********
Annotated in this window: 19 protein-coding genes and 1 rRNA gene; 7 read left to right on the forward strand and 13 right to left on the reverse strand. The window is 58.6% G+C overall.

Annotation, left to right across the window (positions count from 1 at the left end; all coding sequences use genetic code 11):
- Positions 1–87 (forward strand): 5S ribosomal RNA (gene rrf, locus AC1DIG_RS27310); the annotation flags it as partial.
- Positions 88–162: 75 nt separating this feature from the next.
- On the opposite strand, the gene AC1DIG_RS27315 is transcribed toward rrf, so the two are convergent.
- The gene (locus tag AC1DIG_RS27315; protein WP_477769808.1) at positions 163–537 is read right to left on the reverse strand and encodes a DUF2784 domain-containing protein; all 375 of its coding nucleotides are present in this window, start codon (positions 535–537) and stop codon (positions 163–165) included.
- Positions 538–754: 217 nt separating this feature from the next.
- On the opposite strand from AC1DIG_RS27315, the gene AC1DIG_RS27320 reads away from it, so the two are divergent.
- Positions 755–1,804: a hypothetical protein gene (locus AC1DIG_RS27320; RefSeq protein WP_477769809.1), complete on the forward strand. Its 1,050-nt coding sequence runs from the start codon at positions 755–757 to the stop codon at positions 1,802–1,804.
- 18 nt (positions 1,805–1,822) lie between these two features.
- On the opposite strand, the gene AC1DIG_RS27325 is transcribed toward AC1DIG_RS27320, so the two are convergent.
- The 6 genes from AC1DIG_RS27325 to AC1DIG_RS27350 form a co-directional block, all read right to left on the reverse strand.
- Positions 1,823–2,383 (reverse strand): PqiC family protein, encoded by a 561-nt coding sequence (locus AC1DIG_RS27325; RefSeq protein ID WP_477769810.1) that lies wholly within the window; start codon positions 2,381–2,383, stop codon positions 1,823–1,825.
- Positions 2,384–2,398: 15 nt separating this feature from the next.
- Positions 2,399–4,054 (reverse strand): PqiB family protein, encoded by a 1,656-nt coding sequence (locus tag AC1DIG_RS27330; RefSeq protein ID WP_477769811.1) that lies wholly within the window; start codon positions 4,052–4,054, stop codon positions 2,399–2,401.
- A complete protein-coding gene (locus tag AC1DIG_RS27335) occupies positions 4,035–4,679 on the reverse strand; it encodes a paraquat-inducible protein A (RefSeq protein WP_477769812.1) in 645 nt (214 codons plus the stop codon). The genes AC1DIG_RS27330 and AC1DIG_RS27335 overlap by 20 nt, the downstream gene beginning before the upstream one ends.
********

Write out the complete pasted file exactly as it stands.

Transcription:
Annotated in this window: 19 protein-coding genes and 1 rRNA gene; 7 read left to right on the forward strand and 13 right to left on the reverse strand. The window is 58.6% G+C overall.

Annotation, left to right across the window (positions count from 1 at the left end; all coding sequences use genetic code 11):
- Positions 1–87 (forward strand): 5S ribosomal RNA (gene rrf, locus AC1DIG_RS27310); the annotation flags it as partial.
- Positions 88–162: 75 nt separating this feature from the next.
- On the opposite strand, the gene AC1DIG_RS27315 is transcribed toward rrf, so the two are convergent.
- The gene (locus tag AC1DIG_RS27315; protein WP_477769808.1) at positions 163–537 is read right to left on the reverse strand and encodes a DUF2784 domain-containing protein; all 375 of its coding nucleotides are present in this window, start codon (positions 535–537) and stop codon (positions 163–165) included.
- Positions 538–754: 217 nt separating this feature from the next.
- On the opposite strand from AC1DIG_RS27315, the gene AC1DIG_RS27320 reads away from it, so the two are divergent.
- Positions 755–1,804: a hypothetical protein gene (locus AC1DIG_RS27320; RefSeq protein WP_477769809.1), complete on the forward strand. Its 1,050-nt coding sequence runs from the start codon at positions 755–757 to the stop codon at positions 1,802–1,804.
- 18 nt (positions 1,805–1,822) lie between these two features.
- On the opposite strand, the gene AC1DIG_RS27325 is transcribed toward AC1DIG_RS27320, so the two are convergent.
- The 6 genes from AC1DIG_RS27325 to AC1DIG_RS27350 form a co-directional block, all read right to left on the reverse strand.
- Positions 1,823–2,383 (reverse strand): PqiC family protein, encoded by a 561-nt coding sequence (locus AC1DIG_RS27325; RefSeq protein ID WP_477769810.1) that lies wholly within the window; start codon positions 2,381–2,383, stop codon positions 1,823–1,825.
- Positions 2,384–2,398: 15 nt separating this feature from the next.
- Positions 2,399–4,054 (reverse strand): PqiB family protein, encoded by a 1,656-nt coding sequence (locus tag AC1DIG_RS27330; RefSeq protein ID WP_477769811.1) that lies wholly within the window; start codon positions 4,052–4,054, stop codon positions 2,399–2,401.
- A complete protein-coding gene (locus tag AC1DIG_RS27335) occupies positions 4,035–4,679 on the reverse strand; it encodes a paraquat-inducible protein A (RefSeq protein WP_477769812.1) in 645 nt (214 codons plus the stop codon). The genes AC1DIG_RS27330 and AC1DIG_RS27335 overlap by 20 nt, the downstream gene beginning before the upstream one ends.